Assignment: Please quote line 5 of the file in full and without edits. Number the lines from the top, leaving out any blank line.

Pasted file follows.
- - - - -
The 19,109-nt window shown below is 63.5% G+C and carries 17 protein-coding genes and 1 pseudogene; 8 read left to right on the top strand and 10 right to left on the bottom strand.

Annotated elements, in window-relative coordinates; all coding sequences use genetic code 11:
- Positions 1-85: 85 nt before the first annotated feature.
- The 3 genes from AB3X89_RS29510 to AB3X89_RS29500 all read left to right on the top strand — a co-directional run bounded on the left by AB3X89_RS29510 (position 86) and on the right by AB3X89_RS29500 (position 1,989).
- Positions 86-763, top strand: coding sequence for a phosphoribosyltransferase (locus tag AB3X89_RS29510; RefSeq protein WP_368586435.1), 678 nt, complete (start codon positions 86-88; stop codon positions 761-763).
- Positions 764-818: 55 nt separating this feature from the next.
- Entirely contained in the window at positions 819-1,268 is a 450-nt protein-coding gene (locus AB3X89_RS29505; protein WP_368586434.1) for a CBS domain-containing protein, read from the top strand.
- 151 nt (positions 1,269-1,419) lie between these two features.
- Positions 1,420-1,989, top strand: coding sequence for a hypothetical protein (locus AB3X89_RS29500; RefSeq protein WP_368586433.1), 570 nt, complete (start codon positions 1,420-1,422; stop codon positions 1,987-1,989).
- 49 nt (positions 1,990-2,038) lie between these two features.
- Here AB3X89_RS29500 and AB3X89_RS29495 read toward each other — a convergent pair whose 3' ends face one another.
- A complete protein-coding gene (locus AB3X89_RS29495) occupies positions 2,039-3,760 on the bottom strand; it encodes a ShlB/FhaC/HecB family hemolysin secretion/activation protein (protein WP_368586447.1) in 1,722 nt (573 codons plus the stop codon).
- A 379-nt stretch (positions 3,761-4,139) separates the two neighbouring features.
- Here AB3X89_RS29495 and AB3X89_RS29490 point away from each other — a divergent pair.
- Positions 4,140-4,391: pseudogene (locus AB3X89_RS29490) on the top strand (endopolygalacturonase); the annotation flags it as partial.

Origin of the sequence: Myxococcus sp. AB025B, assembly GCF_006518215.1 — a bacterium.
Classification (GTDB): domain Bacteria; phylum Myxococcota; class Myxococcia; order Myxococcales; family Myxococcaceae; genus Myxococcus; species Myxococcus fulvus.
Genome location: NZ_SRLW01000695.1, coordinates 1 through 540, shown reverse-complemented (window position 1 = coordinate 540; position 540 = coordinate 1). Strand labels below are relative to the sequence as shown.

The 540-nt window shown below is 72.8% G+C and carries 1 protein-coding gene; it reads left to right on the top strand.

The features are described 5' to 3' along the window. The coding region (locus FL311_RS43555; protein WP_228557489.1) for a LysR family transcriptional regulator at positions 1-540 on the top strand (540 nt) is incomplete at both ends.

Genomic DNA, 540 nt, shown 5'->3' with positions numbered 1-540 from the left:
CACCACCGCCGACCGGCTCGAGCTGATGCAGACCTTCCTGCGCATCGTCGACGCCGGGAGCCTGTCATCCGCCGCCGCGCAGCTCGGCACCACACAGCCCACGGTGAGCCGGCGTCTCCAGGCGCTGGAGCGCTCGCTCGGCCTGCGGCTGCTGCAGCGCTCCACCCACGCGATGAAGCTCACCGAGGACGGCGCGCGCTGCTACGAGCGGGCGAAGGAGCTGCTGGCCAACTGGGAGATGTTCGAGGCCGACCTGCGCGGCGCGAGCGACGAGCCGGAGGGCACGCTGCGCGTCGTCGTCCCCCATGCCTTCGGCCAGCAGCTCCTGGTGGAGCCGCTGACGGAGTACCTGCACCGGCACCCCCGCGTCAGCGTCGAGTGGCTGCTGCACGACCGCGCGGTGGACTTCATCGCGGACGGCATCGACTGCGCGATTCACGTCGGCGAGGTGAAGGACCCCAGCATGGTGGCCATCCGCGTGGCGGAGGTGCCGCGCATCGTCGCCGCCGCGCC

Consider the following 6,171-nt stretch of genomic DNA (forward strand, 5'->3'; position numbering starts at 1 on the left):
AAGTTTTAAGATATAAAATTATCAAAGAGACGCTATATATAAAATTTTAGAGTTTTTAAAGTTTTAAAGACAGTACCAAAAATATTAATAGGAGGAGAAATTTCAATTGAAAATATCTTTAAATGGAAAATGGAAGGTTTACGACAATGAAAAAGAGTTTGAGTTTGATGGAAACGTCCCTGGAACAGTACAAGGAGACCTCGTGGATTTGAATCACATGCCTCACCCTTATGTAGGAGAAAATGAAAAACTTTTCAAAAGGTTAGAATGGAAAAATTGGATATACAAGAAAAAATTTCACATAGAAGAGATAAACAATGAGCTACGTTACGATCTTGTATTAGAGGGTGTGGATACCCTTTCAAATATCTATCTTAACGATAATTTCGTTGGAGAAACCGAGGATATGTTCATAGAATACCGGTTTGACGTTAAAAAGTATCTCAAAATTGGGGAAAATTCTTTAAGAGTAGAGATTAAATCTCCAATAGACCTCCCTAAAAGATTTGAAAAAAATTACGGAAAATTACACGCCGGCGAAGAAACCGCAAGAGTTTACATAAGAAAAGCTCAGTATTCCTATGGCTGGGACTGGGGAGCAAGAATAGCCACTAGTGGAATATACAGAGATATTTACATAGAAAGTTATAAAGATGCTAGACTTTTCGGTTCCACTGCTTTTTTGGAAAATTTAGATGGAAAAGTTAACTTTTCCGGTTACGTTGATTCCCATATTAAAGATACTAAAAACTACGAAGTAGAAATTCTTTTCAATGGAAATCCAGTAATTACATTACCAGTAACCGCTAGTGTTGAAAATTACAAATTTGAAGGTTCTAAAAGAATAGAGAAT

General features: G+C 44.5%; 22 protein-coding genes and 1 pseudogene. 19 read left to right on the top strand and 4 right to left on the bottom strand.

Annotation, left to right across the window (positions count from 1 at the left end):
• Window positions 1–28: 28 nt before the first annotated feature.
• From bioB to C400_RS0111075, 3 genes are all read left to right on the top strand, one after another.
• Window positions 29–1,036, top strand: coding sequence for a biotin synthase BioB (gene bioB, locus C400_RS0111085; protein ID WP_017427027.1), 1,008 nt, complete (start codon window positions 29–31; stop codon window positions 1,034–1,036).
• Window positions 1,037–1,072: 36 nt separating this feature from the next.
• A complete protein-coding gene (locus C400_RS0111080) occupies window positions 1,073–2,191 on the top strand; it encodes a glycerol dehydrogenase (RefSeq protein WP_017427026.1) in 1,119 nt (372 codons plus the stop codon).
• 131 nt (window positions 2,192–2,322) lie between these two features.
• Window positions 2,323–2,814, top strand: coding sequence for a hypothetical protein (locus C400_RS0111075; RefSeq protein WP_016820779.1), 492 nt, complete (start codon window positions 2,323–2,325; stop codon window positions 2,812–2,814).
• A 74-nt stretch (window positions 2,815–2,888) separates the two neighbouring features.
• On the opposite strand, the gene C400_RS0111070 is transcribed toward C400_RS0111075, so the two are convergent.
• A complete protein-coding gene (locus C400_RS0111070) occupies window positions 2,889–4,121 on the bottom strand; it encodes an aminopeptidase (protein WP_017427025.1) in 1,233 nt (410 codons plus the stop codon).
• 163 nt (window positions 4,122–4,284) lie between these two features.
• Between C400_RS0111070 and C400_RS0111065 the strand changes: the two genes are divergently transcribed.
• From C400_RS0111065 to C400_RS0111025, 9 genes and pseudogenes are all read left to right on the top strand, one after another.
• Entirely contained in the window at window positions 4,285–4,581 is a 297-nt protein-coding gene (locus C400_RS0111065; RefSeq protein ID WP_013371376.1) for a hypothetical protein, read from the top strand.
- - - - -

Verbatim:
- Positions 86-763, top strand: coding sequence for a phosphoribosyltransferase (locus tag AB3X89_RS29510; RefSeq protein WP_368586435.1), 678 nt, complete (start codon positions 86-88; stop codon positions 761-763).